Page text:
The redesigned 2023 Honda Pilot delivers on its mission to excel at safety. The IIHS on Tuesday bestowed its highest honors in the form of a Top Safety Pick+ on the three-row family vehicle.

It’s much harder to qualify for the award this year since the IIHS toughened its safety criteria to account for taller and heavier vehicles traveling at faster speeds on roadways. The new Pilot earned top “Good” ratings on all four crash tests, including a tougher side impact test that uses a barrier weighing 4,180 pounds and traveling at a speed of 37 mph. For the past 20 years, that test used a 3,300-pound barrier traveling at 31 mph.

To earn a 2023 TSP+, considered to be the most stringent crash-test safety criteria in the industry, the vehicle must also have a standard automatic emergency braking system that earns “Advanced” or “Superior” ratings in mitigating or avoiding crashes with vehicles as well as pedestrians at daytime or nighttime. Pedestrian fatalities spiked to record highs during the pandemic, accounting for 7,485 traffic fatalities, or 17.5%, in 2021. Of those pedestrian fatalities, 75% occurred at night.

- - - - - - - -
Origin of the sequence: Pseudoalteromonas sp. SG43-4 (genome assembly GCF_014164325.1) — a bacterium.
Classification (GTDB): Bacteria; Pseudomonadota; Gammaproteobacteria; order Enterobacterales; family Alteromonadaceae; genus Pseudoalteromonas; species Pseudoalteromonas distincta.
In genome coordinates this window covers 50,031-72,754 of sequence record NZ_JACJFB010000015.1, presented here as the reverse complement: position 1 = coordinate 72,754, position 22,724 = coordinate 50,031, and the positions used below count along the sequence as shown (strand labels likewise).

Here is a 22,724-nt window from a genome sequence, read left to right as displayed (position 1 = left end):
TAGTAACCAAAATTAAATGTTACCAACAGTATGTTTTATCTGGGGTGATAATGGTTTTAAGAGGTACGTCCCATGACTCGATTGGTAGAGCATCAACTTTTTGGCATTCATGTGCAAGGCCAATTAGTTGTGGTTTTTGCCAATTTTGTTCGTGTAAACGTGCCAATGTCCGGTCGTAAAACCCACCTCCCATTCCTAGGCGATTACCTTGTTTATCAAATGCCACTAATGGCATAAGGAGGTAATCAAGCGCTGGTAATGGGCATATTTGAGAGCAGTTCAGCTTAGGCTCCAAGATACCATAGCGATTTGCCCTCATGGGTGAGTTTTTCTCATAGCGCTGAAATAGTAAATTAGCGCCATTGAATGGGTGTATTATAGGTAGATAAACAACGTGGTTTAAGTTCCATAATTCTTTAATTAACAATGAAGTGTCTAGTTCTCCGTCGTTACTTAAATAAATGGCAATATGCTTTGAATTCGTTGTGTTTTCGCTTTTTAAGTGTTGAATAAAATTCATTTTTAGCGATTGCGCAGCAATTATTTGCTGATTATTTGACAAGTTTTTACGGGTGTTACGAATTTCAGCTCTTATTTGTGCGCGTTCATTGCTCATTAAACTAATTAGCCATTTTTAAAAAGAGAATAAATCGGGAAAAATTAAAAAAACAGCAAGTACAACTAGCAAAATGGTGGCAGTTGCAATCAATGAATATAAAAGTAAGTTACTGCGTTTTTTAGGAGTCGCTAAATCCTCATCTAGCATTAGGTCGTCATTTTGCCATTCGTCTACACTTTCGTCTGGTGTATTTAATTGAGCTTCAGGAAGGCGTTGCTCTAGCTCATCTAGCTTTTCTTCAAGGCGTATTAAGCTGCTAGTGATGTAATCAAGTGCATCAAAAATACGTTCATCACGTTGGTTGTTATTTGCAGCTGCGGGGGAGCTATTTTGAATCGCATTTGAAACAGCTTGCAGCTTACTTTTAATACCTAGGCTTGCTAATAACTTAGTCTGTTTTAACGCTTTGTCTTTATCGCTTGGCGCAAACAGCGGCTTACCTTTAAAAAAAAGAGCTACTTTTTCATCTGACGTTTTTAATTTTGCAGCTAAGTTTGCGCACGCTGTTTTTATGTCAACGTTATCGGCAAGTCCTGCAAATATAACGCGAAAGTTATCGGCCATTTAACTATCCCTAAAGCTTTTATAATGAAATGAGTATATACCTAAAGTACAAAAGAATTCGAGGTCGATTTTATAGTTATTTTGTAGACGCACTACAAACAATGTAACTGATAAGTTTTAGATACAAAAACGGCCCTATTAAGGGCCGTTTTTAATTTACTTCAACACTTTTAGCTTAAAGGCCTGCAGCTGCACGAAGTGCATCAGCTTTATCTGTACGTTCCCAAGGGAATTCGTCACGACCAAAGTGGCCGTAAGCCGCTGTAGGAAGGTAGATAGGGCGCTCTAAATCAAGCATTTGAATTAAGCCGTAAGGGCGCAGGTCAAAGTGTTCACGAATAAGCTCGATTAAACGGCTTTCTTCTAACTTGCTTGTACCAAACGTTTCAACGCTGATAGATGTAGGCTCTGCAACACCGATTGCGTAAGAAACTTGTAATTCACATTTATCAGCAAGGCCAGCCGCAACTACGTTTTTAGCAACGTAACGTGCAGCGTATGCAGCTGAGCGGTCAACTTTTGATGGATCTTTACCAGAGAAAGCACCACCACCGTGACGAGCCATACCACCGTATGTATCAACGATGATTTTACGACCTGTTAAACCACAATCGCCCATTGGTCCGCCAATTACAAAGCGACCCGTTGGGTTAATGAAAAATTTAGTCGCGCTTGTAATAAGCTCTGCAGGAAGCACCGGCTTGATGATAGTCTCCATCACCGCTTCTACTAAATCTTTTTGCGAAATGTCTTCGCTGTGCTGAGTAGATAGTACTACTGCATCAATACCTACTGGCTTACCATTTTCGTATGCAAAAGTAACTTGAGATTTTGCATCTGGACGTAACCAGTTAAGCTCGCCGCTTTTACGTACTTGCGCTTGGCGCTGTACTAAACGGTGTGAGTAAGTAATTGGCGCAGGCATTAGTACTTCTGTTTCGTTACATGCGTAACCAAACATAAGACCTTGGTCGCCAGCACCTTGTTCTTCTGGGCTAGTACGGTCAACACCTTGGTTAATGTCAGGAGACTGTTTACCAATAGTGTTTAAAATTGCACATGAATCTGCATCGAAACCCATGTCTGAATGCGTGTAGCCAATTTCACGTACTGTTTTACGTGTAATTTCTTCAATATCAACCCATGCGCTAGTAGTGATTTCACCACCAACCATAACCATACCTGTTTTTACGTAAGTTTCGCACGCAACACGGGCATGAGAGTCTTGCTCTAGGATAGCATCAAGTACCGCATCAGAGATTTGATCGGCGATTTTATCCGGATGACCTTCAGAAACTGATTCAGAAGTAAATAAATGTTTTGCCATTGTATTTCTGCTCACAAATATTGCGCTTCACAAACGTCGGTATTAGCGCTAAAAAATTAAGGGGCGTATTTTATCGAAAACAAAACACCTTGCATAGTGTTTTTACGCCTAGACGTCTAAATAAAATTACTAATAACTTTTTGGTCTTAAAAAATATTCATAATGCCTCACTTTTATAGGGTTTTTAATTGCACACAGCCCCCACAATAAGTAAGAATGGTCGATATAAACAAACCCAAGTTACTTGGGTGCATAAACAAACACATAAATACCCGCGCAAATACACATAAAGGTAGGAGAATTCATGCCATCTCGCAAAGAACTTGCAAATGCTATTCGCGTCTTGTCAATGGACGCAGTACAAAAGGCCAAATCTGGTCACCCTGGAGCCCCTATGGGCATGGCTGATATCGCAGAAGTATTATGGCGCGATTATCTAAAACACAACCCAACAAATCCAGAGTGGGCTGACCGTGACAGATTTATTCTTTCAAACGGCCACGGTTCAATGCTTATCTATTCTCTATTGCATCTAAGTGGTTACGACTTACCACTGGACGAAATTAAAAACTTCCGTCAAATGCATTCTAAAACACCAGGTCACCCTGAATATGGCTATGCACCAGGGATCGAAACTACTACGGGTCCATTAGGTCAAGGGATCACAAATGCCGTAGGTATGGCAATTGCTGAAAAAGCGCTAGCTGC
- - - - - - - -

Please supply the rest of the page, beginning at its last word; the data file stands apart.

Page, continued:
The NHTSA’s NCAP five-star rating system currently does not evaluate driver-assist technology. It has not yet crash tested the 2023 Honda Pilot.

The 2023 Honda Pilot earned a “Superior” rating for its automatic emergency braking system. The standard driver-assist suite of features on the new Pilot, dubbed Honda Sensing, is one of the most complete and robust standard systems on the market. It includes adaptive cruise control down to a stop, active lane control, automatic high beams, and a driver attention monitor. The base LX is the only one without blind-spot monitors, and parking sensors front and rear come on all but the LX and Sport models.

Standard LED headlights also benefited the 2023 Honda Pilot with a top “Good” rating. They had to be at least “Acceptable” to qualify for the top award.

Less than half of the number of vehicles have qualified for a 2023 TSP+ compared to last year. The 2022 Honda Pilot didn’t earn a TSP+ or a TSP because of an “Acceptable” rating on the small overlap test and no rating on its braking system with pedestrian detection.

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